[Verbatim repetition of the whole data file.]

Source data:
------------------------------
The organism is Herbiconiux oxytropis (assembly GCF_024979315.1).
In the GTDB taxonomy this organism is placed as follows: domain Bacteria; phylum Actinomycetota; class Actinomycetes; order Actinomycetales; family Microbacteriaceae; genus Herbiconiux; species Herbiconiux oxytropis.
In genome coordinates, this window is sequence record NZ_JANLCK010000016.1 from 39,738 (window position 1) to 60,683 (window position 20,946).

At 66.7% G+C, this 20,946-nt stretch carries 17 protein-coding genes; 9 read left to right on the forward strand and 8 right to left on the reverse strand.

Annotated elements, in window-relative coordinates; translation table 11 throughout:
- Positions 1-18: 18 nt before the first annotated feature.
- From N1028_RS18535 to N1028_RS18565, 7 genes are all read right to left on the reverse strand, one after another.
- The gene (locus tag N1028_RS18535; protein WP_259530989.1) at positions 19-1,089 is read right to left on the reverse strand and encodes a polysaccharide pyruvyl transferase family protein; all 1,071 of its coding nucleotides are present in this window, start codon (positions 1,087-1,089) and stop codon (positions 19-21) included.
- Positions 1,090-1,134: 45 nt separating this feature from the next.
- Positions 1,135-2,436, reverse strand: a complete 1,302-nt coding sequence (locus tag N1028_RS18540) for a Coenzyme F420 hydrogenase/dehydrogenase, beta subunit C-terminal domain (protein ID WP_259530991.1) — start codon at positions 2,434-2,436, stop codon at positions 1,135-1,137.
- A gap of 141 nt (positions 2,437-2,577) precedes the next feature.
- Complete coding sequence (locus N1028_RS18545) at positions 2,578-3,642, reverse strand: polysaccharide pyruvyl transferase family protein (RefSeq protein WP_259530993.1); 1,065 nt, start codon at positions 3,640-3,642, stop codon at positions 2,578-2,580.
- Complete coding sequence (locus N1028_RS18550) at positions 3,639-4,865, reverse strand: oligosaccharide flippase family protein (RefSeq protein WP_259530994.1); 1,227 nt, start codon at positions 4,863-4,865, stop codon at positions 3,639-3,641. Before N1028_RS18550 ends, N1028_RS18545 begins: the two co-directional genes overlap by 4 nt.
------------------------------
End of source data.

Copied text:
The organism is Herbiconiux oxytropis (assembly GCF_024979315.1).
In the GTDB taxonomy this organism is placed as follows: domain Bacteria; phylum Actinomycetota; class Actinomycetes; order Actinomycetales; family Microbacteriaceae; genus Herbiconiux; species Herbiconiux oxytropis.
In genome coordinates, this window is sequence record NZ_JANLCK010000016.1 from 39,738 (window position 1) to 60,683 (window position 20,946).

At 66.7% G+C, this 20,946-nt stretch carries 17 protein-coding genes; 9 read left to right on the forward strand and 8 right to left on the reverse strand.

Annotated elements, in window-relative coordinates; translation table 11 throughout:
- Positions 1-18: 18 nt before the first annotated feature.
- From N1028_RS18535 to N1028_RS18565, 7 genes are all read right to left on the reverse strand, one after another.
- The gene (locus tag N1028_RS18535; protein WP_259530989.1) at positions 19-1,089 is read right to left on the reverse strand and encodes a polysaccharide pyruvyl transferase family protein; all 1,071 of its coding nucleotides are present in this window, start codon (positions 1,087-1,089) and stop codon (positions 19-21) included.
- Positions 1,090-1,134: 45 nt separating this feature from the next.
- Positions 1,135-2,436, reverse strand: a complete 1,302-nt coding sequence (locus tag N1028_RS18540) for a Coenzyme F420 hydrogenase/dehydrogenase, beta subunit C-terminal domain (protein ID WP_259530991.1) — start codon at positions 2,434-2,436, stop codon at positions 1,135-1,137.
- A gap of 141 nt (positions 2,437-2,577) precedes the next feature.
- Complete coding sequence (locus N1028_RS18545) at positions 2,578-3,642, reverse strand: polysaccharide pyruvyl transferase family protein (RefSeq protein WP_259530993.1); 1,065 nt, start codon at positions 3,640-3,642, stop codon at positions 2,578-2,580.
- Complete coding sequence (locus N1028_RS18550) at positions 3,639-4,865, reverse strand: oligosaccharide flippase family protein (RefSeq protein WP_259530994.1); 1,227 nt, start codon at positions 4,863-4,865, stop codon at positions 3,639-3,641. Before N1028_RS18550 ends, N1028_RS18545 begins: the two co-directional genes overlap by 4 nt.